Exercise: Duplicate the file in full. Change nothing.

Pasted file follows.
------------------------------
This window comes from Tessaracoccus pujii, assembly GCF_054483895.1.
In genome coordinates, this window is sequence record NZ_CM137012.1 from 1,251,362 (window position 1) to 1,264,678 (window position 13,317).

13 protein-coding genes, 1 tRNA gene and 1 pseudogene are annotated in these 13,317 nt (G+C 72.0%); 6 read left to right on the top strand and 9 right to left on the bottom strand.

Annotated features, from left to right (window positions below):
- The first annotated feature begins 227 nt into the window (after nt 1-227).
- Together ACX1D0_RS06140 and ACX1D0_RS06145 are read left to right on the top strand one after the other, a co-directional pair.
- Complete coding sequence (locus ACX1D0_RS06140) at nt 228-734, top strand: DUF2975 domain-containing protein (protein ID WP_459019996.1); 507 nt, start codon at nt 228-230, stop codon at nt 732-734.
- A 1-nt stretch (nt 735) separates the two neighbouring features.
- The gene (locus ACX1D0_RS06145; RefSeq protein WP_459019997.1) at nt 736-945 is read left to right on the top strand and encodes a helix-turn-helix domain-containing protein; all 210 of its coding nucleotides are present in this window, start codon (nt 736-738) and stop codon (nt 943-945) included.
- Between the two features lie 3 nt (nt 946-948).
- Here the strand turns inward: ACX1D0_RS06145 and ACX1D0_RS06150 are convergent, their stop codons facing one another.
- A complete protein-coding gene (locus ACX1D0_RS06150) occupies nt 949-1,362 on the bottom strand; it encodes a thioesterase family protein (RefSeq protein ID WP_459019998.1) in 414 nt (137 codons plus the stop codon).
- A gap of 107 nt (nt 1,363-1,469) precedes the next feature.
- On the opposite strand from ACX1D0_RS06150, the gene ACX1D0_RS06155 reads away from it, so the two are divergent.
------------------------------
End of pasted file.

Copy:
This window comes from Tessaracoccus pujii, assembly GCF_054483895.1.
In genome coordinates, this window is sequence record NZ_CM137012.1 from 1,251,362 (window position 1) to 1,264,678 (window position 13,317).

13 protein-coding genes, 1 tRNA gene and 1 pseudogene are annotated in these 13,317 nt (G+C 72.0%); 6 read left to right on the top strand and 9 right to left on the bottom strand.

Annotated features, from left to right (window positions below):
- The first annotated feature begins 227 nt into the window (after nt 1-227).
- Together ACX1D0_RS06140 and ACX1D0_RS06145 are read left to right on the top strand one after the other, a co-directional pair.
- Complete coding sequence (locus ACX1D0_RS06140) at nt 228-734, top strand: DUF2975 domain-containing protein (protein ID WP_459019996.1); 507 nt, start codon at nt 228-230, stop codon at nt 732-734.
- A 1-nt stretch (nt 735) separates the two neighbouring features.
- The gene (locus ACX1D0_RS06145; RefSeq protein WP_459019997.1) at nt 736-945 is read left to right on the top strand and encodes a helix-turn-helix domain-containing protein; all 210 of its coding nucleotides are present in this window, start codon (nt 736-738) and stop codon (nt 943-945) included.
- Between the two features lie 3 nt (nt 946-948).
- Here the strand turns inward: ACX1D0_RS06145 and ACX1D0_RS06150 are convergent, their stop codons facing one another.
- A complete protein-coding gene (locus ACX1D0_RS06150) occupies nt 949-1,362 on the bottom strand; it encodes a thioesterase family protein (RefSeq protein ID WP_459019998.1) in 414 nt (137 codons plus the stop codon).
- A gap of 107 nt (nt 1,363-1,469) precedes the next feature.
- On the opposite strand from ACX1D0_RS06150, the gene ACX1D0_RS06155 reads away from it, so the two are divergent.